Today I wrote this on Facebook: I am probably the least practical person I know. My executive functioning is horrible. I get lost in my own suburb, turn up late for stuff, forget important details about everyone and everything in my life. I fail to understand how there can be a ‘proper’ place for things. Who writes that rule? A carpark to me is basically a big space full of random cars in meaningless order which makes no sense whatsoever. I understand that this can be irritating for others – it irritates me! However, I prefer to think of myself as a Masters graduate who has written three published books, given a TEDx talk and who won ACT Volunteer of the Year. Plus the executive functioning stuff I actually can’t help – I’m not doing it to piss people off. So please be friendly and see past the person trying to unlock the front door of Whimsy Manor with her work pass and change the TV station with her phone.
The post was partially humorous but not entirely. Like many others on the Autism spectrum I struggle with this thing called ‘executive functioning.’ The first reasonably reputable website I went to for a neat description described executive function as ‘….basically the management system of the brain. These mental functions work together to help us organise and manage the many tasks in our daily life. Impairments in our executive functions, which are thought to involve the frontal lobes of the brain, can have a major impact on our ability to perform such tasks as planning, prioritising, organising, paying attention to and remembering details, and controlling our emotional reactions.’
That definition is mostly true for me. The only birthdays I can remember are those of my immediate family and even then I need to write them down. I see people at work and comment that I hadn’t seen them in a while and they respond with some surprise that they were overseas for six months and I was at their going away party!
When I travel I can’t hold the times and days for flights and things n my head and frequently check my itinerary and hotel bookings so I don’t forget to go to some important event for which my presence is an integral part. Bus timetables baffle me, changes in time zones across countries are so confusing my head actually hurts with concentration when I try to find out what time my radio show guest in San Francisco needs me to call them.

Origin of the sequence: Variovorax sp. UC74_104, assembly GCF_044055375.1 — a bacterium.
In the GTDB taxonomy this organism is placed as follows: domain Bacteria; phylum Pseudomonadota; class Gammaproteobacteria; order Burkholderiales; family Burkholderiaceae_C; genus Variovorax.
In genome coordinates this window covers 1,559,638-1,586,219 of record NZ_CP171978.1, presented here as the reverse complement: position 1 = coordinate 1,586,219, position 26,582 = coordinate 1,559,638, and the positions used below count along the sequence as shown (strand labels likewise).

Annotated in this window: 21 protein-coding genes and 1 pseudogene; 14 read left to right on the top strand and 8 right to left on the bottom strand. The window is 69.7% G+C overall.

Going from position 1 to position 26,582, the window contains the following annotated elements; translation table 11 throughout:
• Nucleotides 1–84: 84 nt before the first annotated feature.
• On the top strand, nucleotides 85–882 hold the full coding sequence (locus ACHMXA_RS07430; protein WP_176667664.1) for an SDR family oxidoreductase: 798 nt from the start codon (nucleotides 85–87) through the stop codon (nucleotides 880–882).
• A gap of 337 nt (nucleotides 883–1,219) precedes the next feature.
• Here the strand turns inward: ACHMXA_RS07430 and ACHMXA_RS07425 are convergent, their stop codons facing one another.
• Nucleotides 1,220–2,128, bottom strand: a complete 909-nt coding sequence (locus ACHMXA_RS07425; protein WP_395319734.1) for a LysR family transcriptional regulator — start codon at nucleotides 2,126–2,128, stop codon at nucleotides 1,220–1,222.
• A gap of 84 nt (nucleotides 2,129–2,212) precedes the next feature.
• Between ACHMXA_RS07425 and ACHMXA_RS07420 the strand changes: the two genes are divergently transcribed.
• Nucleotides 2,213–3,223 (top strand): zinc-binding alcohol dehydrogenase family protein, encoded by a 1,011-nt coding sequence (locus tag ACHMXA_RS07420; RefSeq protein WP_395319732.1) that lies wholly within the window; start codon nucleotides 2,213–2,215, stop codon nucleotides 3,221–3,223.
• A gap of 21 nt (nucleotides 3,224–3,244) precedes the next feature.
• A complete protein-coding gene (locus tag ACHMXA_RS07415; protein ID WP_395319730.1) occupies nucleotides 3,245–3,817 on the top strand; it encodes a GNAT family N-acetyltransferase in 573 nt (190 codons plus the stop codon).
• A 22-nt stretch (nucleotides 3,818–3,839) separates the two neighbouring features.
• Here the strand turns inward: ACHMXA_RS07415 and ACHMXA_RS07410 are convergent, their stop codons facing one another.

While these things can be challenging for me, I often find the most difficult part is when people can’t understand why someone who is apparently intelligent but doesn’t know whether to turn the clock backwards or forwards for daylight savings and, when i do, how that will affect the time in another state relative to where I am. People can be quite rude about this deficit. They think I’m ‘vague’ or stupid. It isn’t either of those things, I am not at all vague – my brain is always completely alert and thinking about things, usually quite insightfully. However I have learned to say I am vague as people seem to understand the concept of ditzy rather than the concept of Autistic for some reason.
Some people seem to find my difficulties with practical tasks baffling – here is somebody who wrote an autobiography in four weeks! I find writing, public speaking, making art, hosting my radio show, my paid job in government administration and all the mentoring and facilitation I do completely effortless but I can’t work out daylight savings time! Other people get annoyed by me. Maybe they think I am being deliberately helpless or something. Maybe they just get annoyed that I can’t do things their neurotypical seven year old would find easy and I’m a grown woman. Maybe they think I am looking for sympathy. They snap at me ad glare at me and look all impatient and cranky. This makes things worse because then I get stressed and upset with myself for being unable to do these things.
I wish people would ask rather than assume and then I could tell them about the difficulties I am having, why it isn’t deliberate and is just part of what makes me who I am.
Strangely enough I have managed to overcome some of my executive functioning issues over the years, Anyone who has worked with me or booked me as a speaker or been an editor for one of my books will tell you how organised I am. I am actually not naturally organised at all. I have learned a number of useful strategies to help me get things done and done by the deadline. I have a bunch of spreadsheets which I make sure I update with each new task and keep updated every day. I also make sure if someone asks me a quick question or wants me to do something small, I do it straight away. This is because smaller things slip out of my brain and get left behind. People always comment on how organised and responsive I am but it isn’t so much me as the helpful strategies I use.
If you are dealing with executive functioning difficulties and need to address them to perform work or other tasks, you can make your own strategies which work for you. If you have supportive partner, family member or good friend you can enlist them to assist you as well. Working out a ‘system’ around scheduling activities (or whatever you ant to improve at) which you find intuitive and sensible can be really useful too. And never listen to people who put you down and criticise you for your executive functioning issues. If someone had vision impairment and used a cane, people wouldn’t think to criticise them because they couldn’t see. Having executive functioning issues is sort of like being vision impaired – you can’t help it, it is challenging for you and can require some assistive strategies to enable you to live the life you want to..
“How did I get in here??”